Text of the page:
28. We must exercise the spirit which God gives us in prayer, and follow that; so that, when, for example, it inclines us to meditate on the Passion, we must not wish to meditate on some other mystery.
29. When a person goes to communion, he ought to follow the same spirit he had in prayer, and not be casting about for new meditations.
From the first chapter of St. John’s Gospel:
The next day [John the Baptist] saw Jesus coming toward him, and said, “Behold, the Lamb of God, who takes away the sin of the world! This is he of whom I said, ‘After me comes a man who ranks before me, for he was before me.’ I myself did not know him; but for this I came baptizing with water, that he might be revealed to Israel.” And John bore witness, “I saw the Spirit descend as a dove from heaven, and it remained on him. I myself did not know him; but he who sent me to baptize with water said to me, ‘He on whom you see the Spirit descend and remain, this is he who baptizes with the Holy Spirit.’ And I have seen and have borne witness that this is the Son of God.”
About the photo: A large crucifix taken by me in Spain. Jesus is the great physician: He saves from sin and damnation, but only if you earnestly desire it and live under His Kingship. Is that something you desire? Then follow His commands: love God and love your neighbour in tangible ways. — Fr. Robert Bengry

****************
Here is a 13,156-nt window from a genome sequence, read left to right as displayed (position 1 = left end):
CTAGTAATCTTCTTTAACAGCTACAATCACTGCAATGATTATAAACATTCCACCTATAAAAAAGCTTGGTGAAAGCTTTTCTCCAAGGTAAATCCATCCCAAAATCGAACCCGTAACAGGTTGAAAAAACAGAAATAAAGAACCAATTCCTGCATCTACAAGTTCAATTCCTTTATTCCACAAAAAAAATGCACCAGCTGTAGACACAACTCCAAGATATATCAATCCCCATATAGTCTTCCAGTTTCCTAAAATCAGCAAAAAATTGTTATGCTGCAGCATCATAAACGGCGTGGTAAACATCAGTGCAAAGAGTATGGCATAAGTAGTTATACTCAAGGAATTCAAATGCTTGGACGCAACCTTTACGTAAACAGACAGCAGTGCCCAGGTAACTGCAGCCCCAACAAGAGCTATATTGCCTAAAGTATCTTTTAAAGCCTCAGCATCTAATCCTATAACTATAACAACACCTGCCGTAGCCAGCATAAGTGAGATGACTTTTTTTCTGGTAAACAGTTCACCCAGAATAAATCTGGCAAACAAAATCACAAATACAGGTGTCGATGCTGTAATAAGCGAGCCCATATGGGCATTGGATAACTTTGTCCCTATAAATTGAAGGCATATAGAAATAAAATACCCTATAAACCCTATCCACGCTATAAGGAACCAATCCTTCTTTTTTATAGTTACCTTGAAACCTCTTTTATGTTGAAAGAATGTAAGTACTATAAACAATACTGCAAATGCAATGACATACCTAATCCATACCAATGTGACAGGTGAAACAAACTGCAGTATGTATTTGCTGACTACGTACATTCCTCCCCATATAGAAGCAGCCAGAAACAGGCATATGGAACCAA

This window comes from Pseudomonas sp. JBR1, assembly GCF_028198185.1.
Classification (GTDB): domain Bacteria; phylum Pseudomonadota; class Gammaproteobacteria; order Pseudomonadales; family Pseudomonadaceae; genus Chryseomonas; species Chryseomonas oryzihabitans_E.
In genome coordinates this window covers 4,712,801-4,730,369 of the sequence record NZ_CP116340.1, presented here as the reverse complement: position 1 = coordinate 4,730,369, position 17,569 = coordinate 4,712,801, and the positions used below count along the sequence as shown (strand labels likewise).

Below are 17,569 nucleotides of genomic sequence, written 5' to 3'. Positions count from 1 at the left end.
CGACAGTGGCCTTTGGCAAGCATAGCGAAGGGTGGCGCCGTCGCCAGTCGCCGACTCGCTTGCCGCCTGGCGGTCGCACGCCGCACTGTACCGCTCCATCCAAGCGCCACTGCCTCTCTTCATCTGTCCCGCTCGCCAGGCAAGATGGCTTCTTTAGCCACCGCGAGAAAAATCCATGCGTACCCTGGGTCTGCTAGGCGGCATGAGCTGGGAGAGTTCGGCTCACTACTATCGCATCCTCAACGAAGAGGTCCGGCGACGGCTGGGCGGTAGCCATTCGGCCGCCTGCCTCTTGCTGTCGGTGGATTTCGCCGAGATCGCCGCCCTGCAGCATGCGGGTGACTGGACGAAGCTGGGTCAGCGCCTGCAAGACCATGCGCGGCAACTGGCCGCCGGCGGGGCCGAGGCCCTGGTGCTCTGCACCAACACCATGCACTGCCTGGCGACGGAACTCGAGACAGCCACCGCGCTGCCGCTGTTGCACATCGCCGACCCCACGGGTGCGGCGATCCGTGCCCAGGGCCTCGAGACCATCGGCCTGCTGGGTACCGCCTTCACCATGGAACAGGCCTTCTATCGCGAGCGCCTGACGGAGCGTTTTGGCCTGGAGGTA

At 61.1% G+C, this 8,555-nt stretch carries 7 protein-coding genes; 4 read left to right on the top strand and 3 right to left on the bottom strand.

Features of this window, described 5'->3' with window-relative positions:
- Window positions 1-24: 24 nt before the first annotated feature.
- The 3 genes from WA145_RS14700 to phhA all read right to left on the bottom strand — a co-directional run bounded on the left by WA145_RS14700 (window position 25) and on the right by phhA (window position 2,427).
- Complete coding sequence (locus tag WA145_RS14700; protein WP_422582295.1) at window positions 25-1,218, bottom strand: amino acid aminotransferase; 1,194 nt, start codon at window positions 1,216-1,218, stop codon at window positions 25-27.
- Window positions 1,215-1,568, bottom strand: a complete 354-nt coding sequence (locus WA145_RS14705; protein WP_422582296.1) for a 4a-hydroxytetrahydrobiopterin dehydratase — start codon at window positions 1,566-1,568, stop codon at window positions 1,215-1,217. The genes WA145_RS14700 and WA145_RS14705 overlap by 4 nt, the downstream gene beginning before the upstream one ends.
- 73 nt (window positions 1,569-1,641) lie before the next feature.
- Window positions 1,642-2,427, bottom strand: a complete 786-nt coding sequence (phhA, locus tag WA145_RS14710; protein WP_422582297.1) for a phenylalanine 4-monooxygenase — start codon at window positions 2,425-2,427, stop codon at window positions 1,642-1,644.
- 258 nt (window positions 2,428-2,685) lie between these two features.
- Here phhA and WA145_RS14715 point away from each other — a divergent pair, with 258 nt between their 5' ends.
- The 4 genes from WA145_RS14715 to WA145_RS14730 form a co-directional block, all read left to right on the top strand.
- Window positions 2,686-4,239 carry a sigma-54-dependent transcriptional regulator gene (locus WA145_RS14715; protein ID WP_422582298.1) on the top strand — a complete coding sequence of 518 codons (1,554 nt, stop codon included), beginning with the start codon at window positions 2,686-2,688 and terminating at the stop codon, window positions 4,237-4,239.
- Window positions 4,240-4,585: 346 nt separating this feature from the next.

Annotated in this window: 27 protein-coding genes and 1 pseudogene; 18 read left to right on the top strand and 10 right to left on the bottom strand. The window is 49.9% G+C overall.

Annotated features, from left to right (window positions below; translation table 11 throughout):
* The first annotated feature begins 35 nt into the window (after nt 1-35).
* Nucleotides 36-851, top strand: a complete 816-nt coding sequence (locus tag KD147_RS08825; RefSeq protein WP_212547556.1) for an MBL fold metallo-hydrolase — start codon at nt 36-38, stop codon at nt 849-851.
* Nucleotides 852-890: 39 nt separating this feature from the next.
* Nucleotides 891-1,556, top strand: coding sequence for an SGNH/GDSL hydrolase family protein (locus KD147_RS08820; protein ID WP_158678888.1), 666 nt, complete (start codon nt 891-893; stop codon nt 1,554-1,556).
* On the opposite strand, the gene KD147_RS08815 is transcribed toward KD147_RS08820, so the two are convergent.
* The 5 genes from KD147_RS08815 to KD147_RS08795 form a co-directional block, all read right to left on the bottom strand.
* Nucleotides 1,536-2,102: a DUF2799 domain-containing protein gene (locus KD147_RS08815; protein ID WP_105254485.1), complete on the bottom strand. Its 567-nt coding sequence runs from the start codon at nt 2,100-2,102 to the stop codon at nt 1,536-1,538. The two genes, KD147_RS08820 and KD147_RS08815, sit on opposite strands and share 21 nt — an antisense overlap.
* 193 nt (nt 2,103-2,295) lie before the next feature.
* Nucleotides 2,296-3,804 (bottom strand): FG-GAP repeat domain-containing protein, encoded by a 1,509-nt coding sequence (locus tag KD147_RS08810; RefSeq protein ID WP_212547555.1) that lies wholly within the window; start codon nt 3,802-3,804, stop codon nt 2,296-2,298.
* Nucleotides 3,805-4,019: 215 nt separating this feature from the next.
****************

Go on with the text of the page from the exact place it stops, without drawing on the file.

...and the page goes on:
Photograph: © 2014 Robert Bengry. All Rights Reserved.
“To repent is not to look downwards at my own shortcomings, but upwards at God’s love, it is not to look backwards with self-reproach but forward with trustfulness, it is to see not what I have failed to be, but what by the grace of Christ I might yet become.”
St. John Climacus
Do not grieve over the temptations you suffer. When the Lord intends to bestow a particular virtue on us, He often permits us first to be tempted by the opposite vice. Therefore, look upon every temptation as an invitation to grow in a particular virtue and a promise by God that you will be successful, if only you stand fast.
St. Philip Neri
Photograph: © 2018 Robert S. Bengry. All Rights Reserved.
Why do you boast, O mighty one, of mischief done against the godly?
All day long you are plotting destruction.
Your tongue is like a sharp razor, you worker of treachery.
You love evil more than good, and lying more than speaking the truth.
You love all words that devour, O deceitful tongue.
But God will break you down for ever; he will snatch and tear you from your tent; he will uproot you from the land of the living.
The righteous will see, and fear, and will laugh at the evildoer, saying,
‘See the one who would not take refuge in God…’